And more David Levithan. This is a 9/11 and post-9/11 story, and it’s short but intense. It’s the first piece of fiction I’ve ever read or encountered relating to 9/11, having avoided films and such like, and not counting allusions, and it is interesting to see something that just looks at it, and the days and weeks immediately following, and from a teenage perspective.
Sarah Rees Brennan – The Demon’s Covenant
The second book in the trilogy focuses on Mae, she of the pink hair, slogan-y t-shirts, and love for brothers (whether they’re her own, the delightful Jamie, or those wacky Ryves brothers, Nick and Alan). As I said on twitter as I was reading it, “I know there’s magic & stuff in this book, but mostly I am noticing everyone flirting with everyone else.” The trilogy has so far, for me, been about seeing the nifty effect of magic and danger on the well-developed characters, and seeing the things you can do with that, rather than going ‘oh, shiny world, shame about the two-dimensional heroes’ as can sometimes be the case with fantasy or scifi.
Julia Hoban – Willow
Angst. Death. Misery. Willow’s life changed seven months ago when she drove her parents home from dinner one stormy night and was left an orphan. Living with her brother and his new family, she moves awkwardly in this new strange world where the idea of having ordinary everyday worries seems both pathetic and also incredibly desirable. When she meets Guy, and he discovers her secret cutting habit, she’s confronted with someone who cares about her, and makes it known. I am torn about this book – it’s wonderfully written, but there’s an uncomfortable element of knight-in-shining-armour-ness (even though Guy is far from perfect) in their relationship.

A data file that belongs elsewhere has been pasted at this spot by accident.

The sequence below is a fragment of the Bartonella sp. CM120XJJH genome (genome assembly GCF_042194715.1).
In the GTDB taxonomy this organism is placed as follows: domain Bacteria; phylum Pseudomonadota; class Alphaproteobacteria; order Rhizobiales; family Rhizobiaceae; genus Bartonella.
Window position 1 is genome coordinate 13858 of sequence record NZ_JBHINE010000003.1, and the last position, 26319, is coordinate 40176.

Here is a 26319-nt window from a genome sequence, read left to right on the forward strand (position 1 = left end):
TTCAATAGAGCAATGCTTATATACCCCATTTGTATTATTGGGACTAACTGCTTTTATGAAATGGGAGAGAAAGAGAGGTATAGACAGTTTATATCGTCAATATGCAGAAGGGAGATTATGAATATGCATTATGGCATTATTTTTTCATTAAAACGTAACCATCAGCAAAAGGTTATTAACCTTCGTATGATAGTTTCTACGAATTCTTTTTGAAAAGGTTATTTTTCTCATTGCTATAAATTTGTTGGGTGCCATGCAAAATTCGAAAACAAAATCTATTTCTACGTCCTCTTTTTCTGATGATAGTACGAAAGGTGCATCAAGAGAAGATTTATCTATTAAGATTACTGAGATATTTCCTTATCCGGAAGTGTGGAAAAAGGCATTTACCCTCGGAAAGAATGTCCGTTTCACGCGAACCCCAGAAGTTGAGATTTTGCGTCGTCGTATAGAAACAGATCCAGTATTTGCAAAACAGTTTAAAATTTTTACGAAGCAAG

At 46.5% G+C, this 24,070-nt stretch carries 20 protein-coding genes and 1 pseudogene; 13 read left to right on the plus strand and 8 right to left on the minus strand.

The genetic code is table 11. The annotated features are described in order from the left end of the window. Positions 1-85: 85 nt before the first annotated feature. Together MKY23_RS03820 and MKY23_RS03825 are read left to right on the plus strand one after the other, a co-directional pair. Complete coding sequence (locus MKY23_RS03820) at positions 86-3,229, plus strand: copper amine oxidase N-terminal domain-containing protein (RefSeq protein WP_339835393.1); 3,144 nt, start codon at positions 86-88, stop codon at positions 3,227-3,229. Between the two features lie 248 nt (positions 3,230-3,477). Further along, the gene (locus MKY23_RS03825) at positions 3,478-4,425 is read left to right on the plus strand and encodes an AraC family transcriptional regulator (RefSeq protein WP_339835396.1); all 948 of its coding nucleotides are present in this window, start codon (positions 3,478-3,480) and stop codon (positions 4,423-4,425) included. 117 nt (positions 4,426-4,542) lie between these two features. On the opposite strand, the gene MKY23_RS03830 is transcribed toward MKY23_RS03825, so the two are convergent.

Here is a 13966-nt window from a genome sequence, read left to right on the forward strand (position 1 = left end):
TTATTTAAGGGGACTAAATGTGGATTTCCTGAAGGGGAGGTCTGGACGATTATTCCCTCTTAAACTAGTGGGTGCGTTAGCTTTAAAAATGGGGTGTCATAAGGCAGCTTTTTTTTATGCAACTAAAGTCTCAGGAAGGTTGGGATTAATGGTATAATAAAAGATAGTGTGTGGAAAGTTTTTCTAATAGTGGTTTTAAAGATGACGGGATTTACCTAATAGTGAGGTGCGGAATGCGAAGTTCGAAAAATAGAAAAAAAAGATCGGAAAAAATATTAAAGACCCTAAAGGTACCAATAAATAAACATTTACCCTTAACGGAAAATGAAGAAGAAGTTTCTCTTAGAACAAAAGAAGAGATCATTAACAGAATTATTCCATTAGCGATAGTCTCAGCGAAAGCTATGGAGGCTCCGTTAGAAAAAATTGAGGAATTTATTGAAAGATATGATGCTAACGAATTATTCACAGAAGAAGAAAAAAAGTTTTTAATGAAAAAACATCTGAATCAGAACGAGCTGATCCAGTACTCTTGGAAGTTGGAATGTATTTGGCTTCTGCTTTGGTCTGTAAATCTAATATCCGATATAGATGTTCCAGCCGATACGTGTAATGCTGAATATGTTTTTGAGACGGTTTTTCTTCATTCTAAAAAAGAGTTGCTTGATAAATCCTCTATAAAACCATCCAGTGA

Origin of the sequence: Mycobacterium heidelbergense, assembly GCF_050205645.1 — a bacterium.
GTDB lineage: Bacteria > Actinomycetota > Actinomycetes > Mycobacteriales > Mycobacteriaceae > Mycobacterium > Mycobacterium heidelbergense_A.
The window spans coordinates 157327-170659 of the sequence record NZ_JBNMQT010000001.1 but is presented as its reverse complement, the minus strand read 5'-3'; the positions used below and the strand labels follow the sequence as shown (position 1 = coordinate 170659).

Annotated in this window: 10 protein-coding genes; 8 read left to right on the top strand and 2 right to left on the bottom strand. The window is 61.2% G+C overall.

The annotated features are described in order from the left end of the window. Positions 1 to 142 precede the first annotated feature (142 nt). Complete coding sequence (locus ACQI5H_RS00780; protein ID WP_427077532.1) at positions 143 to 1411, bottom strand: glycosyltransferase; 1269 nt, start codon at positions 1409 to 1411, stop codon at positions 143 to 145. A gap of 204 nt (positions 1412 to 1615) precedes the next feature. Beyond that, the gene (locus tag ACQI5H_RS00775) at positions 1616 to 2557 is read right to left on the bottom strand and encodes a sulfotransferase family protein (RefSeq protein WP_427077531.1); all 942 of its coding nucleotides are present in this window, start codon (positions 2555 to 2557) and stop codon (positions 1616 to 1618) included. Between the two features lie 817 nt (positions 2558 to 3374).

John Green & David Levithan – Will Grayson, Will Grayson
Green and Levithan’s styles mesh well in this collaborative novel, about two Chicago teens called Will Grayson, and what happens when their lives intersect. There is a high school musical (oh yes indeedy) and the scene-stealing Tiny Cooper, who is the best friend of one Will Grayson and the potential boyfriend of the other. I was fond of Tiny, but would have preferred more of a focus on the Will Graysons. Especially because Tiny is sweet, and all that, but, y’know, will grayson is depressed. And he is damn right to be annoyed that Tiny doesn’t get it. And has that heartbreaking moment where he talks about mental health days. Oh, will grayson. Tiny will be fine anyway, but what about you, hmm?
Maureen Johnson – Girl At Sea
Clio is seventeen and has a plan for the summer: working at the local art store where her crush, yummy Ollie, works, plus a discount on paints and such like. Hurray. But instead, her mother’s job takes her away to the middle of nowhere, and Clio ends up spending the summer with her dad on a boat sailing around Italy, which sounds like a fabulous idea in theory, but in practice means spending time with her dad, who has great and wild ideas but slightly disastrous decision-making and follow-through skills. It’s a fun read, there’s a historical backstory involving a mad tablet with a secret language, and there’s diving and tension and other good things.